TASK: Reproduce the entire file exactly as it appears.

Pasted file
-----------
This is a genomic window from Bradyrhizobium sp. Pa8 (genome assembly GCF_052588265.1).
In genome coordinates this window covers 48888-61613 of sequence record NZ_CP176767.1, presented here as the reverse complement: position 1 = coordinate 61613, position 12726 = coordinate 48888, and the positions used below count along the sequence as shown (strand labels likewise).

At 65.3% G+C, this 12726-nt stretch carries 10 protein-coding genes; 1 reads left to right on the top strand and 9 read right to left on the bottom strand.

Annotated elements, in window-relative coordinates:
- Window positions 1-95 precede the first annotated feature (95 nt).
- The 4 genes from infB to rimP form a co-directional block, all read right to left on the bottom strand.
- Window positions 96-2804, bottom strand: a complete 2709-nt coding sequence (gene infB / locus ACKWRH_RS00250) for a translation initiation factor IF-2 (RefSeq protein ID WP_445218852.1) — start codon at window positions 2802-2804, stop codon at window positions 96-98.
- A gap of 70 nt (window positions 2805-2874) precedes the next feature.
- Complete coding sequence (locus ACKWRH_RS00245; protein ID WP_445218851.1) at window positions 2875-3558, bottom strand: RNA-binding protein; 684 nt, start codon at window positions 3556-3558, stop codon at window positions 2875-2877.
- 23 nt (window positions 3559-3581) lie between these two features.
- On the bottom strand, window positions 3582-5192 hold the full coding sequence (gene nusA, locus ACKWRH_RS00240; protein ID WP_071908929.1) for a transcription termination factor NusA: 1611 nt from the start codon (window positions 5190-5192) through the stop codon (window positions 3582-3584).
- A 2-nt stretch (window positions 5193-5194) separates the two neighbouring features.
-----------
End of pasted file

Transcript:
This is a genomic window from Bradyrhizobium sp. Pa8 (genome assembly GCF_052588265.1).
In genome coordinates this window covers 48888-61613 of sequence record NZ_CP176767.1, presented here as the reverse complement: position 1 = coordinate 61613, position 12726 = coordinate 48888, and the positions used below count along the sequence as shown (strand labels likewise).

At 65.3% G+C, this 12726-nt stretch carries 10 protein-coding genes; 1 reads left to right on the top strand and 9 read right to left on the bottom strand.

Annotated elements, in window-relative coordinates:
- Window positions 1-95 precede the first annotated feature (95 nt).
- The 4 genes from infB to rimP form a co-directional block, all read right to left on the bottom strand.
- Window positions 96-2804, bottom strand: a complete 2709-nt coding sequence (gene infB / locus ACKWRH_RS00250) for a translation initiation factor IF-2 (RefSeq protein ID WP_445218852.1) — start codon at window positions 2802-2804, stop codon at window positions 96-98.
- A gap of 70 nt (window positions 2805-2874) precedes the next feature.
- Complete coding sequence (locus ACKWRH_RS00245; protein ID WP_445218851.1) at window positions 2875-3558, bottom strand: RNA-binding protein; 684 nt, start codon at window positions 3556-3558, stop codon at window positions 2875-2877.
- 23 nt (window positions 3559-3581) lie between these two features.
- On the bottom strand, window positions 3582-5192 hold the full coding sequence (gene nusA, locus ACKWRH_RS00240; protein ID WP_071908929.1) for a transcription termination factor NusA: 1611 nt from the start codon (window positions 5190-5192) through the stop codon (window positions 3582-3584).
- A 2-nt stretch (window positions 5193-5194) separates the two neighbouring features.